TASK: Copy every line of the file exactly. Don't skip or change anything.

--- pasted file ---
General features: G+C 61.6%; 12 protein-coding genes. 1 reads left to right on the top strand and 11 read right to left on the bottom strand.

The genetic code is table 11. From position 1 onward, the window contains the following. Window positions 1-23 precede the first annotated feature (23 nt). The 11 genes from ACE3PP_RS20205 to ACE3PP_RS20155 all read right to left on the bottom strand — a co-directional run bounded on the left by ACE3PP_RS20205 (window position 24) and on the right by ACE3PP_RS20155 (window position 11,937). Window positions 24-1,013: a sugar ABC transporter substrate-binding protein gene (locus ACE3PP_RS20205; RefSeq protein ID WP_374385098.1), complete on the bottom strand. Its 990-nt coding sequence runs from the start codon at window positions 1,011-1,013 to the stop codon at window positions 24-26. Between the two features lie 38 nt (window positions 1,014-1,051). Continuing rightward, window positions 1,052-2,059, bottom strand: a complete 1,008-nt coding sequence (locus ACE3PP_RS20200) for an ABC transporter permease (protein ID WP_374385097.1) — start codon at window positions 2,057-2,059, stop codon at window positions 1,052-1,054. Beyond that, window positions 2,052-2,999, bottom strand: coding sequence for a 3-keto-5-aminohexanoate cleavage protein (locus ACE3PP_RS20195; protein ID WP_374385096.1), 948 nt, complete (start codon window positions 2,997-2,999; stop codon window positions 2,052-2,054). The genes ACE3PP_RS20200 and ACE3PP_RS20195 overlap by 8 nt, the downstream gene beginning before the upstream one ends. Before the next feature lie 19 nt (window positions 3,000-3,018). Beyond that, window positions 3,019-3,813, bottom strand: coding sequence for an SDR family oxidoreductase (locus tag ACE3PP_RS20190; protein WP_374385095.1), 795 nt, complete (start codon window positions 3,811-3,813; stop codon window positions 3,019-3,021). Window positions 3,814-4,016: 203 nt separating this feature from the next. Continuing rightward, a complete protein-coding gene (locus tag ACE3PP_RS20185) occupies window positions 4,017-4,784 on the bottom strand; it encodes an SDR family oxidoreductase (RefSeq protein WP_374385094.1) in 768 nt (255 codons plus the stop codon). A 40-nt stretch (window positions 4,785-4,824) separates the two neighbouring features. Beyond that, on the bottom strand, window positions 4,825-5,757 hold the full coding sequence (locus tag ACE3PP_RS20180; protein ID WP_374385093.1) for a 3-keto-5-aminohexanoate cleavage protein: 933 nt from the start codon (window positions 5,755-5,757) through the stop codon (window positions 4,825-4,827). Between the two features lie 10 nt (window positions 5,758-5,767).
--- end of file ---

General features: G+C 61.6%; 12 protein-coding genes. 1 reads left to right on the top strand and 11 read right to left on the bottom strand.

The genetic code is table 11. From position 1 onward, the window contains the following. Window positions 1-23 precede the first annotated feature (23 nt). The 11 genes from ACE3PP_RS20205 to ACE3PP_RS20155 all read right to left on the bottom strand — a co-directional run bounded on the left by ACE3PP_RS20205 (window position 24) and on the right by ACE3PP_RS20155 (window position 11,937). Window positions 24-1,013: a sugar ABC transporter substrate-binding protein gene (locus ACE3PP_RS20205; RefSeq protein ID WP_374385098.1), complete on the bottom strand. Its 990-nt coding sequence runs from the start codon at window positions 1,011-1,013 to the stop codon at window positions 24-26. Between the two features lie 38 nt (window positions 1,014-1,051). Continuing rightward, window positions 1,052-2,059, bottom strand: a complete 1,008-nt coding sequence (locus ACE3PP_RS20200) for an ABC transporter permease (protein ID WP_374385097.1) — start codon at window positions 2,057-2,059, stop codon at window positions 1,052-1,054. Beyond that, window positions 2,052-2,999, bottom strand: coding sequence for a 3-keto-5-aminohexanoate cleavage protein (locus ACE3PP_RS20195; protein ID WP_374385096.1), 948 nt, complete (start codon window positions 2,997-2,999; stop codon window positions 2,052-2,054). The genes ACE3PP_RS20200 and ACE3PP_RS20195 overlap by 8 nt, the downstream gene beginning before the upstream one ends. Before the next feature lie 19 nt (window positions 3,000-3,018). Beyond that, window positions 3,019-3,813, bottom strand: coding sequence for an SDR family oxidoreductase (locus tag ACE3PP_RS20190; protein WP_374385095.1), 795 nt, complete (start codon window positions 3,811-3,813; stop codon window positions 3,019-3,021). Window positions 3,814-4,016: 203 nt separating this feature from the next. Continuing rightward, a complete protein-coding gene (locus tag ACE3PP_RS20185) occupies window positions 4,017-4,784 on the bottom strand; it encodes an SDR family oxidoreductase (RefSeq protein WP_374385094.1) in 768 nt (255 codons plus the stop codon). A 40-nt stretch (window positions 4,785-4,824) separates the two neighbouring features. Beyond that, on the bottom strand, window positions 4,825-5,757 hold the full coding sequence (locus tag ACE3PP_RS20180; protein ID WP_374385093.1) for a 3-keto-5-aminohexanoate cleavage protein: 933 nt from the start codon (window positions 5,755-5,757) through the stop codon (window positions 4,825-4,827). Between the two features lie 10 nt (window positions 5,758-5,767).